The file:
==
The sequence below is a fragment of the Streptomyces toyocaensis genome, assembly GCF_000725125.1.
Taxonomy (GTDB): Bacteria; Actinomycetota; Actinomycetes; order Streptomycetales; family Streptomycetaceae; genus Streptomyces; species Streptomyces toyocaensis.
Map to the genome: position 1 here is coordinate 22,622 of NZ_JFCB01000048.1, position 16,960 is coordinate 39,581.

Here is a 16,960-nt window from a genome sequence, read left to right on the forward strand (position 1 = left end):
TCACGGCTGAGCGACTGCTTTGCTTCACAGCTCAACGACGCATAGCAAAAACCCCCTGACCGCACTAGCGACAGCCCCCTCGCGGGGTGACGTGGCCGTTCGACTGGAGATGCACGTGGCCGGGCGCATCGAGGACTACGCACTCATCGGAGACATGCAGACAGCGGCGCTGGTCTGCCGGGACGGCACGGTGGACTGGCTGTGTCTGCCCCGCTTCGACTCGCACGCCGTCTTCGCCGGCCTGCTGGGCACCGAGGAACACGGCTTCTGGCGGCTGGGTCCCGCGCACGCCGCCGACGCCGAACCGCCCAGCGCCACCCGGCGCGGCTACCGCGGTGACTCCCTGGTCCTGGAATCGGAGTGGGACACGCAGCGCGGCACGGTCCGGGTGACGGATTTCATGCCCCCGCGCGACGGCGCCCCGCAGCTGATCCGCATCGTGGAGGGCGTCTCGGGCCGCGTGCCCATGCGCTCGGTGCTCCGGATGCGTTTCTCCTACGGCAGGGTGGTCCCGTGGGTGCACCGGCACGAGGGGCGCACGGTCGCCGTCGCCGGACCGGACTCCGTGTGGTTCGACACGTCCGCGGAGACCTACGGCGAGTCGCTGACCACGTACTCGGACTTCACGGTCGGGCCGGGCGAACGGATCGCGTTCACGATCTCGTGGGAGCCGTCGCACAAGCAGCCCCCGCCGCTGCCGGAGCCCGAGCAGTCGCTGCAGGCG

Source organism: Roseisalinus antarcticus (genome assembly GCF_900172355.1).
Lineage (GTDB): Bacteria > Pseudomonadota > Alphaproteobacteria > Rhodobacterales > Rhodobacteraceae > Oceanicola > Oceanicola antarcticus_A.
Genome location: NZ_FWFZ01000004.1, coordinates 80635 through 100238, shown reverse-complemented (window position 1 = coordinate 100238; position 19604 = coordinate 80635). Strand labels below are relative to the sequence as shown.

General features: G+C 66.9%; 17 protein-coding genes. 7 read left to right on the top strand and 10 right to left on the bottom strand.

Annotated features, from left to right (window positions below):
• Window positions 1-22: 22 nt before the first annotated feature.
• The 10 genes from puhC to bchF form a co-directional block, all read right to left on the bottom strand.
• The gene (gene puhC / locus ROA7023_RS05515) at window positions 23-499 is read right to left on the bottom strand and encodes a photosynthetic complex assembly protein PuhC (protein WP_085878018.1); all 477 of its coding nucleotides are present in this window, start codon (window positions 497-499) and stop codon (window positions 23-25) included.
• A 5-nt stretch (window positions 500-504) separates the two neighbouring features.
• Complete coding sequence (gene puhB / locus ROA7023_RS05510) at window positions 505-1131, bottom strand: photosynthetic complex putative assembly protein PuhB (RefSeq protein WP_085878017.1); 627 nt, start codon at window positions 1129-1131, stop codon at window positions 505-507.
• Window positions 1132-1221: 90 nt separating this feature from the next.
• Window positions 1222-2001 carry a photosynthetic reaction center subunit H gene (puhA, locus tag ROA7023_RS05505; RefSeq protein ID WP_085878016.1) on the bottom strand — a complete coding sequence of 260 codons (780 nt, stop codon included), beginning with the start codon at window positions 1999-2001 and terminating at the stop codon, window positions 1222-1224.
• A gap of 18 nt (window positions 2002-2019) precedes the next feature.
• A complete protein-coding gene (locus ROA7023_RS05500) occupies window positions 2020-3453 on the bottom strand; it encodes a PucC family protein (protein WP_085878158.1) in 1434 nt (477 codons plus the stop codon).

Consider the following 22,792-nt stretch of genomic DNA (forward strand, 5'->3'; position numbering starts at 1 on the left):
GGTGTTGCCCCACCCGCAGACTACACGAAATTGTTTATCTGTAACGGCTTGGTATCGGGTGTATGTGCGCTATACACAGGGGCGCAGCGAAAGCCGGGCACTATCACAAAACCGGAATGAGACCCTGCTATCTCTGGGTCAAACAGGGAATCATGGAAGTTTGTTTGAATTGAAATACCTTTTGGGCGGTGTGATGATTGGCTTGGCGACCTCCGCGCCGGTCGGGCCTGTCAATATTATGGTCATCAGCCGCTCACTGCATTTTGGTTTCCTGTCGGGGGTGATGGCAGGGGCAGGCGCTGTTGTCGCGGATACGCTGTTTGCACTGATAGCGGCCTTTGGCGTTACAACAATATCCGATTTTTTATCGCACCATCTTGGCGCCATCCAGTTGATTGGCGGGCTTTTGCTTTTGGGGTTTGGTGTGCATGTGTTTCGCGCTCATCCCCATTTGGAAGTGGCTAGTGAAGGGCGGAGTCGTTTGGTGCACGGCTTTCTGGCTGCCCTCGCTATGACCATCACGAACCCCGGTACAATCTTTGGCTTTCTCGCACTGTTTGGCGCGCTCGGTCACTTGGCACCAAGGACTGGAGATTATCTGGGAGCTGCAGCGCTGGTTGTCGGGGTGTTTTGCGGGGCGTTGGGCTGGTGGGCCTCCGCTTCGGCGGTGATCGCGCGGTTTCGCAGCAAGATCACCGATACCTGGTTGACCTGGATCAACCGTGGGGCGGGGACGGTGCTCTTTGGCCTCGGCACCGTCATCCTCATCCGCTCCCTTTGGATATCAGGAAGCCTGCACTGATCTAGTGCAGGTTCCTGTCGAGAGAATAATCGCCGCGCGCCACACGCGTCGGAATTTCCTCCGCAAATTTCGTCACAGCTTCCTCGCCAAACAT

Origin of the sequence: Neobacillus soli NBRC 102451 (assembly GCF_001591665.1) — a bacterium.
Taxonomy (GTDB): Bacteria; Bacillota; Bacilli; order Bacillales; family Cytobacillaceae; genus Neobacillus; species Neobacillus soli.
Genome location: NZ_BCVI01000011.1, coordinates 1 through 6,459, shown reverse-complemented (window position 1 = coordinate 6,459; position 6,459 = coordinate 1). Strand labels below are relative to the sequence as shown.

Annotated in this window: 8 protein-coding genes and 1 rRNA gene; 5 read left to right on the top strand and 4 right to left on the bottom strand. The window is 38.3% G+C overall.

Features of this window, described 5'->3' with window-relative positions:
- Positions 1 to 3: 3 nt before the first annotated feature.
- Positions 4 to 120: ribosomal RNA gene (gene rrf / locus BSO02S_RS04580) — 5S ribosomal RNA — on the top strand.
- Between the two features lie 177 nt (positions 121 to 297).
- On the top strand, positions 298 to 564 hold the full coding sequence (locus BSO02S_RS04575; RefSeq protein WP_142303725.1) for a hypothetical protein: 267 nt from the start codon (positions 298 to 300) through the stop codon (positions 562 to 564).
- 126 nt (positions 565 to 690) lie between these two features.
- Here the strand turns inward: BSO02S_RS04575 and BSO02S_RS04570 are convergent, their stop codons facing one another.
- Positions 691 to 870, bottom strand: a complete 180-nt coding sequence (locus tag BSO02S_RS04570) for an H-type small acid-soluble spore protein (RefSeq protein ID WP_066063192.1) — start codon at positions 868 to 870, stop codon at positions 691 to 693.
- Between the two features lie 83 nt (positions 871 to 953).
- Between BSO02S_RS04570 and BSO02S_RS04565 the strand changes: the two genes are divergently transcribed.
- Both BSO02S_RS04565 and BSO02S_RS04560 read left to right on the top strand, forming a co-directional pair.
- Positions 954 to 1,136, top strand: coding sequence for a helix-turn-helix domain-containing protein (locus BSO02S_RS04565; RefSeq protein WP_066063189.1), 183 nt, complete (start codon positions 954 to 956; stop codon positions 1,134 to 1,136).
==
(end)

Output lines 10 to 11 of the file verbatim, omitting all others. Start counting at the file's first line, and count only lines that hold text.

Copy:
Annotated features, from left to right (window positions below):
• Window positions 1-22: 22 nt before the first annotated feature.